Leveson report: Press regulation plans face legal challenge
A newspaper industry group is to seek a judicial review after its regulation plans were rejected earlier this month.
The Privy Council, which rejected the industry plans, had been expected to rubber stamp a plan agreed by the main Westminster parties in the next week.
Opponents say this plan could result in the end of the free press and hope the legal move will delay its approval but the government says it will push ahead.
The row follows the phone-hacking scandal and subsequent Leveson inquiry.
A newspaper industry source said the judicial review application would be formally lodged in the High Court on Monday.
One senior industry source also said they hoped the bid for a review would put a "spoke in the wheels" of the Westminster plan.
"It's very hard to imagine them proceeding next week to file their Royal Charter when the previous decision is subject to judicial review," he said.
Some in the industry have warned that a system decided by politicians risks bringing an end to press freedom.
The Newspaper Society said the press's preferred charter was not handled fairly as the Privy Council committee - which is set to agree the final proposals on 30 October - failed to consult the press.
The judicial review application will be made by Pressbof (Press Standards Board of Finance), the industry body that funds the current Press Complaints Commission.
Pressbof's chairman Lord Black of Brentwood said: "The government and the Privy Council should have applied the most rigorous standards of consultation and examination of the Royal Charter proposed by the industry, which would have enshrined tough regulatory standards at the same time as protecting press freedom.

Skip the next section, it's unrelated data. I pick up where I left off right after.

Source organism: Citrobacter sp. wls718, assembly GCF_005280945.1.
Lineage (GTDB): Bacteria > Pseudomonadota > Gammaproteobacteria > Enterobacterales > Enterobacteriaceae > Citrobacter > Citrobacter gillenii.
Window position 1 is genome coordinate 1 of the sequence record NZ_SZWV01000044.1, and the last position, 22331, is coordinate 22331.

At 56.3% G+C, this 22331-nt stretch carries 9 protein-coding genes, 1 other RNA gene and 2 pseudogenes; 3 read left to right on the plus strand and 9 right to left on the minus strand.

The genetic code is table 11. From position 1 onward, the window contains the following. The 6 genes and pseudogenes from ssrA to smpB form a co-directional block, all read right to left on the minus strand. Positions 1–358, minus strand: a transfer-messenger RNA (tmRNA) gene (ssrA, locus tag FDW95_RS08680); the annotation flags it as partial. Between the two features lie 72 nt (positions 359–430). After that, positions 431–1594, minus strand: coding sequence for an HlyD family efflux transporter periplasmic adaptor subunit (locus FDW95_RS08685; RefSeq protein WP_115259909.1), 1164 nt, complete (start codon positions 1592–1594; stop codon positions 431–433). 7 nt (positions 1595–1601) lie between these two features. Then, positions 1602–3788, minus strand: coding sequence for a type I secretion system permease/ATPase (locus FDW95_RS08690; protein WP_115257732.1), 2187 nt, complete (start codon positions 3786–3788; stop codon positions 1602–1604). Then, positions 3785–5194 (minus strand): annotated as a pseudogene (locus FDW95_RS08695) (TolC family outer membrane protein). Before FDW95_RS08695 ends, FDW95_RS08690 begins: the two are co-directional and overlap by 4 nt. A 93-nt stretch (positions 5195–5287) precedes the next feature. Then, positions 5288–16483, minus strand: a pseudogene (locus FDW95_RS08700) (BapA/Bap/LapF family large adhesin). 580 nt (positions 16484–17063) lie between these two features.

"They singularly failed to do so, and that is why - as the issues at stake are so extraordinarily high - we are having to take this course of action."
The campaign group which represents some victims of press intrusion, Hacked Off, accused the press of being predictable and self serving.
The group's director Brian Cathcart said: "The people leading this part of the newspaper industry are exposing themselves as desperate and deaf.
"Desperate, because they are now resorting to a legal challenge to something based on the findings of a public inquiry, and backed by the victims of press abuse, all parties in Parliament and the overwhelming majority of the public.
"Deaf, because they refuse to listen to the evidence that there is no threat to the free press and that this deal actually benefits the press, both financially and in terms of freedom of expression."
Meanwhile, the press is highlighting plans to set up its own regulator under its own rules.
Documents including a contract to bind publishers and the regulations under which a new regulator would work were due to be published online at 19:00 BST. They expect the new regulator to be operating by next year.
A spokesman for the Department of Culture, Media and Sport commented: "The government is working to bring in a system of independent press self-regulation that will protect press freedom while offering real redress when mistakes are made.
"The culture secretary pushed hard for recent changes on arbitration and the standards code to be made, which will ensure the system is workable and the decision to go to court is particularly disappointing in light of these changes."